'Fotografe! Women photographers: Alinari Archives and Contemporary Perspectives' is on show at Villa Bardini and Forte Belvedere in Florence (June 18 to October 2, 2022). This interview, featured in Restoration Conversations Magazine spotlights the exhibition from the co-curators viewpoint.
Marion Wulz (Trieste 1905-1990), Portrait of Wanda Wulz in motorcyclist's outfit
Alinari Archives Florence
Ready, set... research
“The archives were our starting point for this exhibition. Through research, we first sought to understand the Alinari archives, from the early twentieth century onwards. Initially, we extrapolated three photographers whose archives are of particular interest: Wanda and Marion Wulz and Edith Arnaldi. Their collections contain vintage prints, and a wealth of other documents, including negatives, that need further study. The Wulz archive had been worked on, manipulated, and even compromised, but our job has been to rediscover their negatives, and see which match our vintage prints. We are also trying to differentiate between the works of Wanda and those of Marion, as the sisters often worked in tandem.
Nothing had ever been done with Edith Arnaldi’s archive, and there are nearly 10,000 negatives in the collection, so you can imagine the job of analysing them, one photogram at a time, and finding which ones are the most significant. Simply looking at the negative is not enough; we’ve done a first round of digitalisation, so we can now see her images, as if on a loop, in order to scrutinise every picture properly. This is the first stage of a larger project, initiated thanks to a development grant by Calliope Arts, and the idea is to press forward, after displaying our exhibition’s sampling of photographs. Digitalisation is a key part of the process. The archive is enriched by becoming accessible.”
Edith Arnaldi-Rosa Rosà (Vienna 1884-Rome 1978), Waterbearer, Ciociaria, Alinari Archives
A rising star on new horizons
“Edith Arnaldi was this show’s rediscovery, because her forgotten photographic oeuvre is being reclaimed. Arnaldi was recognised as an artist and illustrator, and we now know that she often used photography when creating her illustrations. In fact, this year, her art is on show at the Venice Biennale. Lisa Hanstein has conducted an interesting photographic study of Arnaldi; research into her negatives and handwritten notes suggests that her photographs from 1930 to 1934 are particularly significant. She immortalises the landscape and culture of several Italian regions – mostly in the south – Lazio, Abruzzi and Puglia. Hers was an anthropological and ethnographic study, and her subjects were mostly women.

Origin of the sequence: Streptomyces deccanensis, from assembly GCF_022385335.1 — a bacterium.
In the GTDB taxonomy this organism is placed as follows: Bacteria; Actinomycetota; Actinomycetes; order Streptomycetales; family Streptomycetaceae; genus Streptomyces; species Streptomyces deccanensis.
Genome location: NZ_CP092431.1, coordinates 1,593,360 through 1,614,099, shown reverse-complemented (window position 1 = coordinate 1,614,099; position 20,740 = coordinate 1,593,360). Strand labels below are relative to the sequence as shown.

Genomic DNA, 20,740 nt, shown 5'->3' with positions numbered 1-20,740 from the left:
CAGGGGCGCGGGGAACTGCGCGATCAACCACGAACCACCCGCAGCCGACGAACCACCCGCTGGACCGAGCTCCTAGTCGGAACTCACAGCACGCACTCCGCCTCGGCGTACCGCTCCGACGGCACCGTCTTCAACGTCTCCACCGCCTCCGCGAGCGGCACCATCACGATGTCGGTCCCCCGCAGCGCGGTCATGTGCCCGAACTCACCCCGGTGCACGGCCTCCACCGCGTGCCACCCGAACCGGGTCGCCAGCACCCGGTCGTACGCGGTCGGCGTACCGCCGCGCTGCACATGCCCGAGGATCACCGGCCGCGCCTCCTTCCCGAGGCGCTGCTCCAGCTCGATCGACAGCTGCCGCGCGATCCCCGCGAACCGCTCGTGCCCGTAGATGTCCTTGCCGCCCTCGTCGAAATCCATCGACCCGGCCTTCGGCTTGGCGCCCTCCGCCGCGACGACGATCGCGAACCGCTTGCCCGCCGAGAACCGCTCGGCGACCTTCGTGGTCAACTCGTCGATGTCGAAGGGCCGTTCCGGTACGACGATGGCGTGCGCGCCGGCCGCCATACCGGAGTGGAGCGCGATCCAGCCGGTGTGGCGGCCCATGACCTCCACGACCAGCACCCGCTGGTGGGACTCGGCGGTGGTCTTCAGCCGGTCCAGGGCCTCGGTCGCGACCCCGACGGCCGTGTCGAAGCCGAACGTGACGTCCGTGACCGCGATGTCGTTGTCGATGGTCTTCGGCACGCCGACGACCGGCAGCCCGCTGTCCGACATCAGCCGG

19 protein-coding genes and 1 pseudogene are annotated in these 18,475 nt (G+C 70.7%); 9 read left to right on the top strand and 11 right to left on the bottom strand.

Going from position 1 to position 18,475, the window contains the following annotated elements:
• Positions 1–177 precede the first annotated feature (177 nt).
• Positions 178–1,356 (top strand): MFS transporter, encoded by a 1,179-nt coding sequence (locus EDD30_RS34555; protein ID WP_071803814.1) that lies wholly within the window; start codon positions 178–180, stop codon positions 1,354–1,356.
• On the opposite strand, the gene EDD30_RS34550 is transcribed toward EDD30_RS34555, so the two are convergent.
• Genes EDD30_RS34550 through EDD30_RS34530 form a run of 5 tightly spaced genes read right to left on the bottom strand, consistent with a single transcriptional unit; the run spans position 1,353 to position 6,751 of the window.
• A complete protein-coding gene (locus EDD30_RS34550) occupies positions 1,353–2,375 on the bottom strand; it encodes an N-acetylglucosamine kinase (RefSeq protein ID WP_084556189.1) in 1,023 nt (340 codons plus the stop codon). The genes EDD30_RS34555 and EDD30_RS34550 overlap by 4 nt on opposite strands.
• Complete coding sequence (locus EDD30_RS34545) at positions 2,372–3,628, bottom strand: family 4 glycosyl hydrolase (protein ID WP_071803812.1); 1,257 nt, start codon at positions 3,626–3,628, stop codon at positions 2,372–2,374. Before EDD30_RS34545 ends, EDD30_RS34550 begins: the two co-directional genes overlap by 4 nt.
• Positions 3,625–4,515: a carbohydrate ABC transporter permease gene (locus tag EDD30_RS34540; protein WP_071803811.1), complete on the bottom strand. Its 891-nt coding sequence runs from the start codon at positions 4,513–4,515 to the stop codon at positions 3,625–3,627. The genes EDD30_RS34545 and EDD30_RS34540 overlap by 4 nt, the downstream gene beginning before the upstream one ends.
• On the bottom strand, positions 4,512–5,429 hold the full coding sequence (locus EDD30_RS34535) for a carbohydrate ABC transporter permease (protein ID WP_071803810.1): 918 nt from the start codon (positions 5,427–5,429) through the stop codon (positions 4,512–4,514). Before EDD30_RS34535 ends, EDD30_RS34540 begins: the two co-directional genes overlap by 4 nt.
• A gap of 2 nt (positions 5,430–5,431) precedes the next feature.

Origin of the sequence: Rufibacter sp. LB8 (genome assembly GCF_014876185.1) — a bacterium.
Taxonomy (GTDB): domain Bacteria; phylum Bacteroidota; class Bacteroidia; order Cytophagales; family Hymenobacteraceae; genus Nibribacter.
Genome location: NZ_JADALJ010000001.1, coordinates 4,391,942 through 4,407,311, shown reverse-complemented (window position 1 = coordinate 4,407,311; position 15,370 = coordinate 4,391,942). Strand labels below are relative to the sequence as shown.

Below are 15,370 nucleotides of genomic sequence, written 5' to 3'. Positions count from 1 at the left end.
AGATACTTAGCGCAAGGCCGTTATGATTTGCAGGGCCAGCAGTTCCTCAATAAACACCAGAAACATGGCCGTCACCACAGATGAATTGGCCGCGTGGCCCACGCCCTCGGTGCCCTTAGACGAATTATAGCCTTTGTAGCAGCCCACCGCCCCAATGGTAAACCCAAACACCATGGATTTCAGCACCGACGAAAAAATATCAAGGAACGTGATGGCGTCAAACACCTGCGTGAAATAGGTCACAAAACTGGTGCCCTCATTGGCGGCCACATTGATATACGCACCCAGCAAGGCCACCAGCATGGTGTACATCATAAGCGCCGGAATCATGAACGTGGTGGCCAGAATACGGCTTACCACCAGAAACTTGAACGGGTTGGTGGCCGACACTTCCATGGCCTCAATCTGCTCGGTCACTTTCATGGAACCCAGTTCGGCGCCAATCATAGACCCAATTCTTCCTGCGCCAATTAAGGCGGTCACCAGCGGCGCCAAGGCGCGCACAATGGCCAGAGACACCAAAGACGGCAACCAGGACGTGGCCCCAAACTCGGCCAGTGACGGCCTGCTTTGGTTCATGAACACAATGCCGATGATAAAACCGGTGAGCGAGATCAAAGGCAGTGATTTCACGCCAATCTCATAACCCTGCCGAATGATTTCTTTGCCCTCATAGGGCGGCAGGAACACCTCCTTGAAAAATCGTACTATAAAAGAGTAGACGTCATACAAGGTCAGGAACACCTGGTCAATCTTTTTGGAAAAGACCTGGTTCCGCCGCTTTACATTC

Arnaldi focussed on people at work, and on their religious practices, as can be seen in her photographs of processions. Her copious archive suggests that she had fully-fledged projects in mind, but we don’t know what purpose they might have served, because her diaries have been lost. She was also a traveller, who journeyed to several countries in Europe, and even Northern Africa in the early 1930s, and then to Somalia in 1950 and 1952. We are starting to realise that she was a pioneering photographer in the post-war period, a precursor of neo-realism, and her work in the show is of great interest.”
Dancer Alba Wiegele, Marion Wulz, Alinari Archives, Florence
Reflections of the self
“The Wulz sisters already enjoy a degree of renown, especially Wanda, due to her ties with the Futurist movement and the fact that her works received high praise from Marinetti. Marion preferred to stay in the shadows, but the two sisters worked together, and their constant game of creating self-portraits and portraits of each other makes for a fascinating study – a few new instances have emerged, and many of their photographs are on view in the show. Self-portraiture and portraiture have always been well loved among women, yet I don’t mean to suggest that this genre choice is entirely gender-based.
However, in the show, you’ll find contemporary photographers are drawn to it as well, although they seldom depict famous people – as was common in the 1900s. They look instead to the anonymous and unknown subject, and portraiture takes on a dimension linked to social research. One noteworthy segment of the show, in Villa Bardini, is called the ‘Social Portrait’ with works by Myriam Meloni, Arianna Arcara, and even Dorothea Lange, to name a few.
Arcara is not looking for illustrious faces, she looks for people outside the public sphere, casting aside glamour shots or those linked to more classic cannons. Sofia Uslenghi looks at metamorphosis, where she is transforming, in a series of black and white photos, in which she strongly identifies with nature. The same is true for Belli, who spotlights nature, through a game she plays with the lens, where she can rediscover and re-find herself.
The show takes us on a journey through two venues; it begins at Villa Bardini and ends up in Forte Belvedere. Villa Bardini starts with pioneering women, and that segment of the show goes as far as 1950. At Forte Belvedere, we see some shots from the 1950s and 1960s and into the contemporary, but that venue’s starting point is actually a 1970 photographic sequence by Diane Arbus. Her photographs are emblematic, and her albino sword-eater is especially noteworthy, with her head thrown back so that we cannot see her face. Like several of the photographers on show, she works with the human figure, and its more hidden side, the side we don’t always see.”
The exhibition is presented and promoted by the Alinari Foundation for Photography and the
Fondazione CR Firenze, in collaboration with the Municipality of Florence, with Calliope Arts as donor, in support of the Wulz sisters/ Arnaldi rooms.